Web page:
On 25 January 2023, Ibraimov was detained while trying to report on the detention hearing in the case of six Crimean Tatars who had just become the latest victims of Russia’s worst conveyor belt of repression in occupied Crimea.  33 Crimean Tatars, including a 17-year-old lad and at least two people with serious health issues were detained that day while simply waiting for the hearing outside the occupation Kievsky district court in Simferopol.  Seventeen were prosecuted (under Article 20.2.2 § 1 of Russia’s code of administrative offences, for purported ‘mass presence at one time causing a disturbance to public order) and received fines or terms of administrative arrest. Not only was the charge grotesque, but Ibraimov had clearly been there in his capacity as a journalist, yet he was jailed for 12 days.

On 27 July, fourteen close relatives and other Crimean Tatars were detained for trying to attend another officially open hearing into the appeal against Russia’s internationally condemned revenge sentences against Crimean Tatar Mejlis leader, journalist and human rights defender Nariman Dzhelyal and two cousins.  The detained also included Crimean Solidarity Coordinator and Graty journalist Lutfiye Zudiyeva and Kulemet Ibraimov.  Both were there to provide coverage of the hearing and showed their press ID.  This was ignored, although clearly known, as indicated by the wording of the charge against Lutfiye Zudiyeva.  Most of the people were held at a ‘police’ station for around 12 hours before the occupation Kievsky district court rubberstamped the sentences demanded.  Zudiyeva was fined 12 thousand roubles.  Because of the previous absurd conviction and 12-day jail term, Ibraimov was charged under the more serious Article 20.2.2 § 4 and jailed for five days. This, it should be stressed, was for simply trying, as a journalist, to attend a hearing that had been declared ‘open’.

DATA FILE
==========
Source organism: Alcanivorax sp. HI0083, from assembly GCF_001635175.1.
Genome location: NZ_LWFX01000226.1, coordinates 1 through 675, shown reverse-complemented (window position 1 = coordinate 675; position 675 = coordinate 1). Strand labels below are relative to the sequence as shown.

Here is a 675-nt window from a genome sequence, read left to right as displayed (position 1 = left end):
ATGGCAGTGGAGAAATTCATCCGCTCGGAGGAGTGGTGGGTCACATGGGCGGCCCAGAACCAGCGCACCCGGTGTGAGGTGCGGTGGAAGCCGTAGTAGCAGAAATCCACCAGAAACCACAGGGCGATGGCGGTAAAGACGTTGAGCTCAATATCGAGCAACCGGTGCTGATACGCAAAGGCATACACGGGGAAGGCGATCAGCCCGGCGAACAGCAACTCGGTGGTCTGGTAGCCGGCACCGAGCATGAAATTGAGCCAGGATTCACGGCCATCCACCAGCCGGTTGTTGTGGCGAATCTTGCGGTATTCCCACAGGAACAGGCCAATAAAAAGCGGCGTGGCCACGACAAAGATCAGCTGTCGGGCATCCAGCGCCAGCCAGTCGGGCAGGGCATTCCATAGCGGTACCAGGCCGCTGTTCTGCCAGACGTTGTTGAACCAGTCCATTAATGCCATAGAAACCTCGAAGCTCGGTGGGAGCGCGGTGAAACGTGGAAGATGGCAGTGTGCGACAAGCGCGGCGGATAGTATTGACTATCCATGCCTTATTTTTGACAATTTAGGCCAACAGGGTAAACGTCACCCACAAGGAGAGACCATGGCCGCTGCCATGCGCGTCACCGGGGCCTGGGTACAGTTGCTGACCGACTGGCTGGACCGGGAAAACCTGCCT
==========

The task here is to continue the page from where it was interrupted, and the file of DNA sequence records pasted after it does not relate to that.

Fellow human rights defenders and Zudiyeva’s colleagues from Graty had pleaded for international reaction and there were indeed protests over the arrests of the journalists.  The Committee to Protect Journalists (CPJ) demanded that the occupation authorities drop all charges against Zudiyeva and Ibraimov and stop prosecuting members of the press for their work.  Similar calls were issued by the European Federation of Journalists;  Reporters Without Borders;  the Council of Europe’s Safety for Journalists Platform / Council of Europe Media Freedom;  Ukraine’s National Union of Journalists;  Frontline Defenders;  the European Centre for Press and Media Freedom; and the Coalition for Women in Journalism;. 

Russia has been openly targeting Crimean Tatar and other Ukrainian journalists since its invasion and annexation of Crimea. The critically important Crimean Solidarity human rights movement, its journalists and activists have been under fire since soon after the movement arose in response to Russia’s mounting political repression in occupied Crimea.  Very many journalists, such as Remzi Bekirov and Crimean Solidarity Coordinator Server Mustafayev, were first subjected to administrative prosecutions.  When they refused to be silenced, the FSB fabricated profoundly cynical ‘terrorism’ charges against them, with the men, internationally recognized political prisoners, now illegally imprisoned for their courage and civic position in Russia.

International reaction, and pressure on Russia is needed now, especially in the light of the terror methods and open threats now mounting against Crimean Solidarity and journalist Kulamet Ibraimov.